you should associate it with a right triangle; because the "s" part is the hypotenuse
and the legs are the derivatives of x and y...squared
do you mean that each of the little "straight" segments in a graph are like the hypotenuses of right triangles?? haha I'm a bit confused at this part
let me draw a picture :)
awesome
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calculus get us so close to this that x become dx and y becoems dy and s becomes ds
wow, so I'm not crazy for imagining that ^^'
f(x) = x; f'(x) = dx g(y) = y; g'(y) = dy h(s) = s; h'(s) = ds
ds^2 = dx^2 + dy^2 [h'(s)]^2 = [f'(x)]^2 + [g'(y)]^2
ds = sqrt( [f'(x)]^2 + [g'(y)]^2)
if the length of one piece is "sqrt( [f'(x)]^2 + [g'(y)]^2)" then the total length is the sum of all the little pieces of ds.... the integral of: \[\int\limits_{a}^{b}\sqrt{ [f'(x)]^2 + [g'(y)]^2}ds\]
since we only have a g(y) = p(t) then x=x giveing us D(x) = 1 the length of the curve is then... \[\int\limits_{a}^{b} \sqrt{1+[p'(t)]^2} dt\]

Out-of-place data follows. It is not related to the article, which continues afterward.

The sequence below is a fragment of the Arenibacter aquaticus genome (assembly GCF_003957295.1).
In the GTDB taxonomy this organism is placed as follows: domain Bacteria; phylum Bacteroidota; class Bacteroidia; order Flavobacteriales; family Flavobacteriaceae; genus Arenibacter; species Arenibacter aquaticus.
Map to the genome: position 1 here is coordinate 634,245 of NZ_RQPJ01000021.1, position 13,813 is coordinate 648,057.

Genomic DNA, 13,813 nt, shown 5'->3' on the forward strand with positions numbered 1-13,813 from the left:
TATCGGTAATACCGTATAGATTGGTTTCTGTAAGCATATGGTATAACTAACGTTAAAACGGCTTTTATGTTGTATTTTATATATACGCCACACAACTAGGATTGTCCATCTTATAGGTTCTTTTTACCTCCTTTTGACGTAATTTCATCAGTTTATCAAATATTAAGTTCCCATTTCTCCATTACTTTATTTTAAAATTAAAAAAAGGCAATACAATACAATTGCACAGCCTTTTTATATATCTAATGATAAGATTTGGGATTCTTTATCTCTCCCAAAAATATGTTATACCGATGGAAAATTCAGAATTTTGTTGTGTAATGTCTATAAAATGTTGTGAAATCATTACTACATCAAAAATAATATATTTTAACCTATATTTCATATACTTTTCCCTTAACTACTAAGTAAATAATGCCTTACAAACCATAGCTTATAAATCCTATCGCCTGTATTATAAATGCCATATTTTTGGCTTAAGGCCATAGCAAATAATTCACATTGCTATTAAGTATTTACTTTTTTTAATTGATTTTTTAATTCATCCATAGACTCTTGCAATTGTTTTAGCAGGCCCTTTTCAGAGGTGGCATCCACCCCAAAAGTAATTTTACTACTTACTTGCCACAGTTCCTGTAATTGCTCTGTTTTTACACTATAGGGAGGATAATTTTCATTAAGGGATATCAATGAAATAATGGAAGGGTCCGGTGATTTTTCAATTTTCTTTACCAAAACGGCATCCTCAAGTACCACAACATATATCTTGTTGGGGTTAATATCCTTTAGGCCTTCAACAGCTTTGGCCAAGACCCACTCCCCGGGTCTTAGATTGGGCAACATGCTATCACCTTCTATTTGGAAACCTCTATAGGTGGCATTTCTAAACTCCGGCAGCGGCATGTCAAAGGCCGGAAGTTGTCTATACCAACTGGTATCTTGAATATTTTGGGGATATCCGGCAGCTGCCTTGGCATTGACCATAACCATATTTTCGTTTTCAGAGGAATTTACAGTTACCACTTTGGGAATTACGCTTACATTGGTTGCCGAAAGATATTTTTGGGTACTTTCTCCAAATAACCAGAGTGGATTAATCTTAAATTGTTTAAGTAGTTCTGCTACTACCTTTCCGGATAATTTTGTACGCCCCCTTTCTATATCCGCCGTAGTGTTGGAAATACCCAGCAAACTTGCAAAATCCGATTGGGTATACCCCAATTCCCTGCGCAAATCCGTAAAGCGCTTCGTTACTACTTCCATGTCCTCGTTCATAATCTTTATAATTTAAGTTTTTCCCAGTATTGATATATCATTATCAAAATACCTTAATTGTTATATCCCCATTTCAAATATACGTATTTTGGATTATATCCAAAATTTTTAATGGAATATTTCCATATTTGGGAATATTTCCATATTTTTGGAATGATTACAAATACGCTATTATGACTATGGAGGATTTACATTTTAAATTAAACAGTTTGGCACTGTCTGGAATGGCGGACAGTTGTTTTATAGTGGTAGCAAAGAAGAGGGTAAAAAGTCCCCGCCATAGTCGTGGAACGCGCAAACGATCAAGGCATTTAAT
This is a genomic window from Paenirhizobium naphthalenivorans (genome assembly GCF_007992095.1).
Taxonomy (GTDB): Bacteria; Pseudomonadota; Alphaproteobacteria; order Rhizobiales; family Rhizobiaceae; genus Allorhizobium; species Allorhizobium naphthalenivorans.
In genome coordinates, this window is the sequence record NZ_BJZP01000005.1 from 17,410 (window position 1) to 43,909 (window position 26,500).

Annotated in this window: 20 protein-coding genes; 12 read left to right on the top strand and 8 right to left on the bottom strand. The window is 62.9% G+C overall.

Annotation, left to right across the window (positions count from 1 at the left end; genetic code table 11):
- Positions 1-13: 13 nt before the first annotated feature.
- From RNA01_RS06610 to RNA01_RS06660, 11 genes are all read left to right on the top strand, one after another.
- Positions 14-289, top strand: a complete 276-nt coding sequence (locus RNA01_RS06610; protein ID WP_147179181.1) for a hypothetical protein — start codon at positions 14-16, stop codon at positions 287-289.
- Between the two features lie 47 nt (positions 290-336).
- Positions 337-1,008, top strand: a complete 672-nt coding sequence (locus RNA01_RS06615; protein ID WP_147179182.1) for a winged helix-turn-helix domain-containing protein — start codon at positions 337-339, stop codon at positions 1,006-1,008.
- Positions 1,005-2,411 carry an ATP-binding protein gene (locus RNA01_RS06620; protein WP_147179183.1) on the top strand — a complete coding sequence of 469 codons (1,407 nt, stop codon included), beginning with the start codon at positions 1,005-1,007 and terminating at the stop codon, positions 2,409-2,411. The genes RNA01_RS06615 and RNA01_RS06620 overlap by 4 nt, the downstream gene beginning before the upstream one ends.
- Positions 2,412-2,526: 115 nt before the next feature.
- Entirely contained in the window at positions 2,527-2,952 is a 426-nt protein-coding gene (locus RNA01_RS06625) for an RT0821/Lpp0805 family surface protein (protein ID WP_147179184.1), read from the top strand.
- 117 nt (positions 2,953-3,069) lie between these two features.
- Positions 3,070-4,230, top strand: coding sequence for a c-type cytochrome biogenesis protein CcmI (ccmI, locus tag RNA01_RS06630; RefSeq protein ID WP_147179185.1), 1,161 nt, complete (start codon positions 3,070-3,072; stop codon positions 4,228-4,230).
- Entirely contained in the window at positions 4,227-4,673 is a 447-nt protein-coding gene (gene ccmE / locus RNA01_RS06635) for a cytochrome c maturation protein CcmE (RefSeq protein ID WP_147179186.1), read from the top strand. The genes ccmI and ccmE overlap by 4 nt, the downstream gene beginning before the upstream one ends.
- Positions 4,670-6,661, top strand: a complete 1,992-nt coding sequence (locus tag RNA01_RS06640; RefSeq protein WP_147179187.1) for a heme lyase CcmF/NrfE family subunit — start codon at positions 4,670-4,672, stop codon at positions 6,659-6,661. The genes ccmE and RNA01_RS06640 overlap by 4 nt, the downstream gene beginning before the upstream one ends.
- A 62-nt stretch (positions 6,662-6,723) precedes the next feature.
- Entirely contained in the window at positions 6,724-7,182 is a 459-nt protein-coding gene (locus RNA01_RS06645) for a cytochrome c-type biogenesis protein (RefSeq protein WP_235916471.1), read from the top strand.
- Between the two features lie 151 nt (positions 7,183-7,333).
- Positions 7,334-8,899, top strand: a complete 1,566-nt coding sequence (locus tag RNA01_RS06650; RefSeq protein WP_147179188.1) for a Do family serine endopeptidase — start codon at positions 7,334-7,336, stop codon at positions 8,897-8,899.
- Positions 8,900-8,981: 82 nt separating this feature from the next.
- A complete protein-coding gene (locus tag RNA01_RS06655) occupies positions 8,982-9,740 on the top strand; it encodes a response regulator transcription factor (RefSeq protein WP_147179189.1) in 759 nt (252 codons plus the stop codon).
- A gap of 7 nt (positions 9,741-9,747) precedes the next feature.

so whats our length from 0 to 2? it amounts to ln(sec(t)+tan(t)) from 0 to 2
uhh would you plug in [ln(sec(2)+tan(2))]-[ln(sec(0)+tan(0))]?
yes
we can say u = v(t) = tan^2 sqrt(1+tan^2) = sec [S] sec(u) = ln(sec(u)+tan(u)) but we would have to modify the interval if we leave it like this :)
resubstitute in for sec(u) and tan(u)
p'(t) = tan(u) is what i mean to get across lol.... p'(t) = v(t) right?
ehh you lost me here. ><
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so we're working with the hypotenuse of that?
ln[sec(u)+tan(u)] has to be turned back into the original values for p'(t) :) sec(u) = sqrt[(12t^2 -36t +15)^2 +1] and tan(u) = (12t^2 -36t +15) to amount to..... ln [ sqrt((12t^2 -36t +15)^2 +1) + (12t^2 -36t +15) ] \[\ln[(\sqrt{(12t^2 -36t+15)^2 +1}) + (12t^2 -36t +15)]\]
no, that triangle is how we substitute and re integrate our values for p'(t)
F(0) = ln[ sqrt(226) +15 ] F(2) = ln[ sqrt(82) - 9 ]
length from 0 to 2 = F(2) - F(0)
-2.89 - 3.40 = |-6.29| = 6.29
wow, and that's the final answer?
i believe that is the answer; as long as my fingers dint trip on the calculator ;)
ok, thank you so much! :)
is there a way to see if its right?
when my teacher grades it, I'll find out
ha!! .... tell your teacher to hurry up ;)
lol :)
the other method is to re evaluate the interval to match the substitution... tan(u) = 12t^2 -36t +15 u = tan^-1(12t^2 -36t +15) when t = 0 what does u =? when t = 2 what does u =??
t = 0; u = 86.1859 t = 2; u = -83.6598 soooo...... lets see if thats good ;) ln[sec(-83.6598) + tan(-83.6598)] - ln[sec(86.1859)+tan(86.1859)]
2.079 - 2.77 ...... i never get that right lol; which is why i always revert it back to the original :)